Turned out to be wrong as far as the specific case is concerned, but is otherwise correct
All Eurostar services are subject to Juxtaposed border controls. That means you clear the UK border somewhere on the Continent (generally in France, except for Brussels where it's in Belgium), and hence you also exit Schengen there too. Depending on the station, after Eurostar checkin you either do security first then France/Belgium exit then UK entry, or France/Belgium exit then UK entry then security.
Because of this, only stations that are fully setup with local and UK border staff on hand + appropriate facilities + segregated platforms can act as the "final" departure station for a Eurostar train. Pretty much, that means the "initial" set of Eurostar stations. That covers the "normal" ones of Calais / Lille / Paris / Brussels, plus the "special" ones running from the beginning of Disneyland Resort (Marne-la-Vallée/Chessy) and 2 of the Ski stations (Bourg St Maurice / Moutiers).
There is a full border screening area on arrival in the UK at St Pancras. However, it's not normally in use, and you just walk through it before you walk through customs. Very very occasionally, it's in use, and you have to re-clear UK immigration on arrival in St Pancras, showing them your passport and often your ticket too. I'm told that this tends to only happen when the police or border staff decide they want to speak with someone between the time they cleared the Juxtaposed border and arrival into London. I'd say I've had it maybe 1 in every 20 trips.
For all other Eurostar services, such as the new one serving Lyon and Marseille, there isn't the secure platform nor the border staff nor the space for immigration. So, for these trains, they stop them at Lille + get everyone off + get them through security + immigration in Lille, before re-boarding and carrying on to the UK. This takes about an hour, but does mean there's no 30 minute checkin time before leaving France.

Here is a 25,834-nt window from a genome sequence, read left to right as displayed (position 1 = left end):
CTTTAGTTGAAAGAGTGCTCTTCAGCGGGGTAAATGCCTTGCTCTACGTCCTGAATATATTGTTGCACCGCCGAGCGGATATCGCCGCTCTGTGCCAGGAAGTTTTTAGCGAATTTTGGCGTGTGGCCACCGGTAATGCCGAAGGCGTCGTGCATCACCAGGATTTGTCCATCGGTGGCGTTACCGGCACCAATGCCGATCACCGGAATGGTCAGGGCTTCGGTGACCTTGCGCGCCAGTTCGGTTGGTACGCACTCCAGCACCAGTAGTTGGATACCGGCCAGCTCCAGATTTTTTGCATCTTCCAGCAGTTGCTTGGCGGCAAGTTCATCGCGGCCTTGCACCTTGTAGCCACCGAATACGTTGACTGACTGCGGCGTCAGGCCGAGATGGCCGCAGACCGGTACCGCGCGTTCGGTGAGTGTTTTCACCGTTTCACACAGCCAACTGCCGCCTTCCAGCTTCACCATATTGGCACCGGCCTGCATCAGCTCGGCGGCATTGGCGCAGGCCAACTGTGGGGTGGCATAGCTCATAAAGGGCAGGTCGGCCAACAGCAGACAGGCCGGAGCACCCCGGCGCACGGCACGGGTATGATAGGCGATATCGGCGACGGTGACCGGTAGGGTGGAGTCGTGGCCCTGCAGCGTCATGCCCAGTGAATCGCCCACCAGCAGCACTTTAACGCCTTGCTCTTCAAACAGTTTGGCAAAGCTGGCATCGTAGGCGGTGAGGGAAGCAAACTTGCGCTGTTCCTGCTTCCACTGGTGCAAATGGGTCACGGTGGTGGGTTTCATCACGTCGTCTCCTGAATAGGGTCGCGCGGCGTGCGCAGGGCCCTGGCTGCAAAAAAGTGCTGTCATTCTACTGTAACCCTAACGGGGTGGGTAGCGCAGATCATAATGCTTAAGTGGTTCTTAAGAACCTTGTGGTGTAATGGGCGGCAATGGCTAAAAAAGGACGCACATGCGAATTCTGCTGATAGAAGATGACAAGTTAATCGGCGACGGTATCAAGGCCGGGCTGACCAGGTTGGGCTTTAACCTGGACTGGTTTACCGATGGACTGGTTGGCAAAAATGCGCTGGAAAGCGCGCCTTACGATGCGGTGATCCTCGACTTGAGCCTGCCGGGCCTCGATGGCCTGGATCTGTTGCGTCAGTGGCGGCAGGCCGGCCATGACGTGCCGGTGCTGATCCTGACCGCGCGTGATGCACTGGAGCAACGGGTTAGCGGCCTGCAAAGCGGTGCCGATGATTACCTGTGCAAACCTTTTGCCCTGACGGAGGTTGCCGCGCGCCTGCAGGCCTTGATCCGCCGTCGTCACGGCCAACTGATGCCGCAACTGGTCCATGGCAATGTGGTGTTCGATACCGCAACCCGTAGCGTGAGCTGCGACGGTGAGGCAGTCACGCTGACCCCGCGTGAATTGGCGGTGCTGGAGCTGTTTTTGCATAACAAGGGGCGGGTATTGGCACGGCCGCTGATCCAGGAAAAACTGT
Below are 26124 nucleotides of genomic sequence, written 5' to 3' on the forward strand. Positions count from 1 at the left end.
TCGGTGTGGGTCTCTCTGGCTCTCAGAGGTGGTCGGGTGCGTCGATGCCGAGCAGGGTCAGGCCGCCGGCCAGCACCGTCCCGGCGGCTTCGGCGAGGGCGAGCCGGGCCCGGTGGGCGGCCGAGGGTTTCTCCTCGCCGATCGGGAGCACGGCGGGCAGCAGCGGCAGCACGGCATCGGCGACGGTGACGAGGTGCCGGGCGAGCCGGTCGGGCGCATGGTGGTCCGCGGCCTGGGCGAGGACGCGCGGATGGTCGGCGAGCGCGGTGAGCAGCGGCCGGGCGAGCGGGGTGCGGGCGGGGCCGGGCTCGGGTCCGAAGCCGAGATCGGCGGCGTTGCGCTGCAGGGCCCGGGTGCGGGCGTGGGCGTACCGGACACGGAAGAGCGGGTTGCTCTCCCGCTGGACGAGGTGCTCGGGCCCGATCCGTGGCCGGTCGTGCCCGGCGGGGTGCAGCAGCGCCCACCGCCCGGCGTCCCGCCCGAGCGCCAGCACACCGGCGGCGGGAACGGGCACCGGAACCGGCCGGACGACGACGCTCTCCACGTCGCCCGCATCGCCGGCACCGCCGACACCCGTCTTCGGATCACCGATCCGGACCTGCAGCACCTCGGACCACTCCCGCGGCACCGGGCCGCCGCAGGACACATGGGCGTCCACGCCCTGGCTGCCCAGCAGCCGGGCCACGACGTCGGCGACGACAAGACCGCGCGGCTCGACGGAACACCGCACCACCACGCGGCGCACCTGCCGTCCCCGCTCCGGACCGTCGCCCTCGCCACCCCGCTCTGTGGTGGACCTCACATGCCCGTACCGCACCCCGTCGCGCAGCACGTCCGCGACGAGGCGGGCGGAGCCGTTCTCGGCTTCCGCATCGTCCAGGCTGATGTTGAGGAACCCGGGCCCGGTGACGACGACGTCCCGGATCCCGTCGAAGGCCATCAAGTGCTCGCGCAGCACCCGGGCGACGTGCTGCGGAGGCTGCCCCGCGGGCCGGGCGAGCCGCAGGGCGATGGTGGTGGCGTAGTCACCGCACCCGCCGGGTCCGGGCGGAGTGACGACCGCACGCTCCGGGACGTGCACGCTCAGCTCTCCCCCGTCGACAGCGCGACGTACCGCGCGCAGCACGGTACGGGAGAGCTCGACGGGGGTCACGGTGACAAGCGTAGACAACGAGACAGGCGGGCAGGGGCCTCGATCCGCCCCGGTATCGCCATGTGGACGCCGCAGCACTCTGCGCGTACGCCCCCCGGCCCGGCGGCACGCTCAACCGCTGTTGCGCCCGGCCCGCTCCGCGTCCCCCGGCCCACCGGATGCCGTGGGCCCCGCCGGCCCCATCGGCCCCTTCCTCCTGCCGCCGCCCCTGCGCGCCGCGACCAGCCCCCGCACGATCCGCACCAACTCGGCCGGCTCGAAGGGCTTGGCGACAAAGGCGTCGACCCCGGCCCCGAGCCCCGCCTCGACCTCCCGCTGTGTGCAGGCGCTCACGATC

There is one special other case which I think might be confusing you - Eurostar sell through tickets including a French TGV connection to a range of French stations, including some that they also run their own trains to. With those, coming back, you take a regular French TGV as far as Paris or Lille, then go through the normal Eurostar checking + immigration + security there before boarding your Eurostar.
Eurostar run only 3-5 direct trains per week to Disneyland Resort / Marne-la-Vallée, number depending on season and demand. At all other times, if you ask Eurostar to sell you a ticket to Marne-la-Vallée, they'll actually sell you a return to Lille plus TGV tickets to/from Lille to Marne-la-Vallée. If you book one of those services, then you won't be on a Eurostar all the way to Disney, and you'll do immigration + security when you change from TGV to Eurostar in Lille.
Otherwise, handy quick test for your journey:
- If the journey has no changes and the duration is about the same (+-10 minutes) for the UK-Continent and Continent-UK directions, you'll do security+immigration at your starting station in France/Belgium
- If the journey has connections (eg London to Lille, Lille to Marne-la-Vallée), you'll do security+immigration after your TGV leg but before your Eurostar leg on the way back
- If the journey has no changes but the return duration is about an hour longer on the return (eg London-Lyon in 4 hours 40, Lyon-London in 5 hours 45), you'll be kicked off your Eurostar partway through the journey in Lille, to go through security+immigration in Lille